When you find yourself in trying situations, a good relationship with your dog can make all the difference. Read my first article for Southern Living Magazine featuring Meg Daley Olmert author of “Made for Each Other: The Biology of the Human-Animal Bond” here.
“It has grown increasingly common to wonder whether experiencing shortness of breath is a coronavirus symptom or a reaction to the ongoing news. Indeed, the resulting worry and stress is undisputedly taking a toll, negatively impacting our mental well-being. I’ve discovered my dog is a special source of calm. The steady hum of her predictable routine and loyal affection helps me balance the drumbeat of these hard times. ”
Note: This article was scheduled for today’s publication months ago, well before the world turned upside down with the COVID-19 pandemic. Unlike ever before, it’s nearly impossible not to feel the weight of stress and worry bearing down. If you’re like me, there was always “enough” worry to contend with before the pandemic erupted. How much harder it is today to breathe deeply and stay calm while stuck indoors, digesting the daily news and facing the unknowns of coronavirus fallout. This personal story includes wise words from a friend and from a seasoned therapist, but if needed don’t hesitate to call the CDC stress-anxiety hotline for help.
IMAGE CRED: @KatieAbey
On social media I recently posted the meme, “Didn’t get much sleep last night but I did get a few solid hours of anxiety in,” followed by a trail of laugh-cry emojis. Many responded, piling on with a lot of LOLs and high-fives, much as I’d encouraged.
But truthfully, I wasn’t laughing on the inside. Worry wasn’t just waking me at night. Its presence was coloring my mood and clouding my judgment about what to say and how to say it. My worry was more than my problem — it was seeping into my family life and poisoning the air. It started innocently enough when my first child was born and intensified as my second appeared.
Read in full on AARP The Girlfriend.
“When I coddle my kids, I hurt them. If I keep myself at the center of their universe, helicopter parenting and serving their every need, the goal of independence is undermined. It’s much harder to stay in the shadows and watch them successfully dodge one bad decision only to perform a dramatic faceplant when the next major obstacle reveals itself. But how else will they learn?”
Thank you, San Diego Family Magazine, for publishing my essay on the perils of helicopter parenting.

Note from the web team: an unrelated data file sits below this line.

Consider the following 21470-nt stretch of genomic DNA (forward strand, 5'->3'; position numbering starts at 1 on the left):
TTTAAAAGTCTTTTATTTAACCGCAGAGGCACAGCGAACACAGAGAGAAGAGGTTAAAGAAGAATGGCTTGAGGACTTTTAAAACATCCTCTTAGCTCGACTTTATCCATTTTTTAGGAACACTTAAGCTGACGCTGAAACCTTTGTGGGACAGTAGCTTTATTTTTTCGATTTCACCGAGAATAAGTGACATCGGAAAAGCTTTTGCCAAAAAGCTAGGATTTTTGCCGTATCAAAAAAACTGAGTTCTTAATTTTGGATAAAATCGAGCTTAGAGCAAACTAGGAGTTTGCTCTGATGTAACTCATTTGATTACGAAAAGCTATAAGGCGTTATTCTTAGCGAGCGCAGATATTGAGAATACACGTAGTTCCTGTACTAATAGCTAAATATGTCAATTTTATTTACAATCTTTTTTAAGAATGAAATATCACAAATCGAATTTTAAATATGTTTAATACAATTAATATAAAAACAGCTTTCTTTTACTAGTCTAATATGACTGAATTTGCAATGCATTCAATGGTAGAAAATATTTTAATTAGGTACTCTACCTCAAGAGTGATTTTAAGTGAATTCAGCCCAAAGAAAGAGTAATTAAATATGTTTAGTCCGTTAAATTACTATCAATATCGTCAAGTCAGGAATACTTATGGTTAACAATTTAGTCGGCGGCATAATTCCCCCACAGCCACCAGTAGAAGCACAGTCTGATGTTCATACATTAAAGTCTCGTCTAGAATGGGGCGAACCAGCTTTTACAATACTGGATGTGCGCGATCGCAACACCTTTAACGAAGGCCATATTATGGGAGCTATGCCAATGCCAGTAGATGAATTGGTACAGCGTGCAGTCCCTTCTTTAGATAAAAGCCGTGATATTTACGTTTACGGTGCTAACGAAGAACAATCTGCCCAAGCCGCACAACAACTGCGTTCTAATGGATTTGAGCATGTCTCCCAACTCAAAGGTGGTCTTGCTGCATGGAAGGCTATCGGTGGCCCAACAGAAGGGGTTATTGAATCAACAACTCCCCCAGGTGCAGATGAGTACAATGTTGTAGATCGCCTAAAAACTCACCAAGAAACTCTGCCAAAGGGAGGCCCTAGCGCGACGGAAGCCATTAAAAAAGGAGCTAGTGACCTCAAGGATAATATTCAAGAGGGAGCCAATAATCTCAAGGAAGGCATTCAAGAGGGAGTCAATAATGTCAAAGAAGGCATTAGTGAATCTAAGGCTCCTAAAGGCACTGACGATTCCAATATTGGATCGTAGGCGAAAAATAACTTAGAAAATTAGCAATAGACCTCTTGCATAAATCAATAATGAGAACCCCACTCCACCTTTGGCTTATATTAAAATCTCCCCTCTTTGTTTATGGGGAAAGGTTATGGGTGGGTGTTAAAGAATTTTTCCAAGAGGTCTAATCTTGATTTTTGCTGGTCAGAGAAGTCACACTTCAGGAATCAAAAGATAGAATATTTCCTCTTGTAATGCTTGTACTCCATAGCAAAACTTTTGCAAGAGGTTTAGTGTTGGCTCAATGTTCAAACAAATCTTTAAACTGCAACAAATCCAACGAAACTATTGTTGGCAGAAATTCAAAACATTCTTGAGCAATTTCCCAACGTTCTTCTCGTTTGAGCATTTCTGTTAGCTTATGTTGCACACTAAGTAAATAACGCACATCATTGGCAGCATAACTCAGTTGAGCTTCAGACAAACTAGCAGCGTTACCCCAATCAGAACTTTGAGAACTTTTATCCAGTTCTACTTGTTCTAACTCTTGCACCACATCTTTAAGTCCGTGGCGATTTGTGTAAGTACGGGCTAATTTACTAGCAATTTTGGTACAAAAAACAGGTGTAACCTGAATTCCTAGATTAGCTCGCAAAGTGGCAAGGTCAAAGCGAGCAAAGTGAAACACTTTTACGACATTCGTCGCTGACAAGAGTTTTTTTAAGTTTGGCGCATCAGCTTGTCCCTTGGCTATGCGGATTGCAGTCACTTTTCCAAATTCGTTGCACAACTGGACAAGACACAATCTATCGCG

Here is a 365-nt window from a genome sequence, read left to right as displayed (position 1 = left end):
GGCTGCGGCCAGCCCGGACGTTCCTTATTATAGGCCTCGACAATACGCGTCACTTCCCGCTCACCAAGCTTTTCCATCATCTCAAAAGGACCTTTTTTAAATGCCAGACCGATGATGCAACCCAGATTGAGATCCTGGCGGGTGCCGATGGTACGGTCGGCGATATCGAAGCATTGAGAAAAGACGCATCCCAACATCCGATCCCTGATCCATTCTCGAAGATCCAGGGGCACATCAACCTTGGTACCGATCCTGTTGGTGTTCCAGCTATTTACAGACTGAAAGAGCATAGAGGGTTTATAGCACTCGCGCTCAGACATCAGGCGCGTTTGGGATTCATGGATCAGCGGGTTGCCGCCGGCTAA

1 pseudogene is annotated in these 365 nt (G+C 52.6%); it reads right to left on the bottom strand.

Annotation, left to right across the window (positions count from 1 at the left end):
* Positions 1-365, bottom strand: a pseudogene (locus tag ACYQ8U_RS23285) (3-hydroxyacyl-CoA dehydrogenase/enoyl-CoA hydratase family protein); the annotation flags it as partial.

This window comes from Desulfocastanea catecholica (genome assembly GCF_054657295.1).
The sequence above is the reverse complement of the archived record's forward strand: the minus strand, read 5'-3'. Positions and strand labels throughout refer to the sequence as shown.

Read in full: https://www.sandiegofamily.com/resources/parenting/1981-helicopter-parenting
“I know I can’t take any credit for this victory and honestly, it doesn’t matter. I long ago accepted that it takes a village to raise a child. Today, I recognize that books are influential members of this community as well.”
Parents, sometimes the best thing to do is to step back and shut-up. Intervention can happen for your tween/teen, too…and often from places you didn’t expect. Parenting is not a solo job–it’s welcoming the ‘village’ around you! Thank you for reading my essay on Today Parenting Team and sharing with others.
Read in full: http://community.today.com/parentingteam/post/my-son-listened-to-a-book-not-me-and-thats-ok_1475022188
In the beginning, it was lucky chance I ran into you, Older Mom. I didn’t pick you on purpose, I’m embarrassed to admit. I was expecting our first baby less than a year into expat life in Germany. You were the only friend I could find, an older Irish woman with two preschool-aged sons. Pregnant and in a foreign land, I obviously needed a mom-friend and you were it.
Read in full: http://community.today.com/parentingteam/post/adopt-an-older-mom-asyour-bestie-heres-why
If you can get through this, you can get through anything.
If you consider your family life healthy don’t test it by going to IKEA for the day, especially if you have recently moved overseas to an unfamiliar city such as London, with previous stops along the way in exotic-but-foreign places.
I’ve recently recovered from a family outing to a London IKEA after making just such a protracted international move. I’d prepared for our journey to IKEA well in advance, measuring every potential living and storage arrangement possible in our 900-square-foot flat.
Except for clothing and personal effects, we’d moved with nothing. Our flat was empty and a robust shopping trip was needed for items such as tomorrow morning’s cup for my American cup-of-coffee.
Read in full on YourTango.
Under the feisty leadership of Editor Elaine Ambrose, I’m happy to announce that Mill Park Publishing released the anthology Feisty After 45: The Best Blogs From Midlife Women. From the inspirational to the wacky, the tear-jerker to the side-splitting, you’ll want to grab a copy (print or Kindle via Amazon) and a box of tissues and get reading. The anthology has already found itself sitting squarely as best-seller!
I’m honored to be included in this publication alongside forty-four talented writers from across the nation.
Publishing in 2016 via Mill Park Publishing under the guidance of Elaine Ambrose. I’m grateful to be included in this anthology project alongside such talent!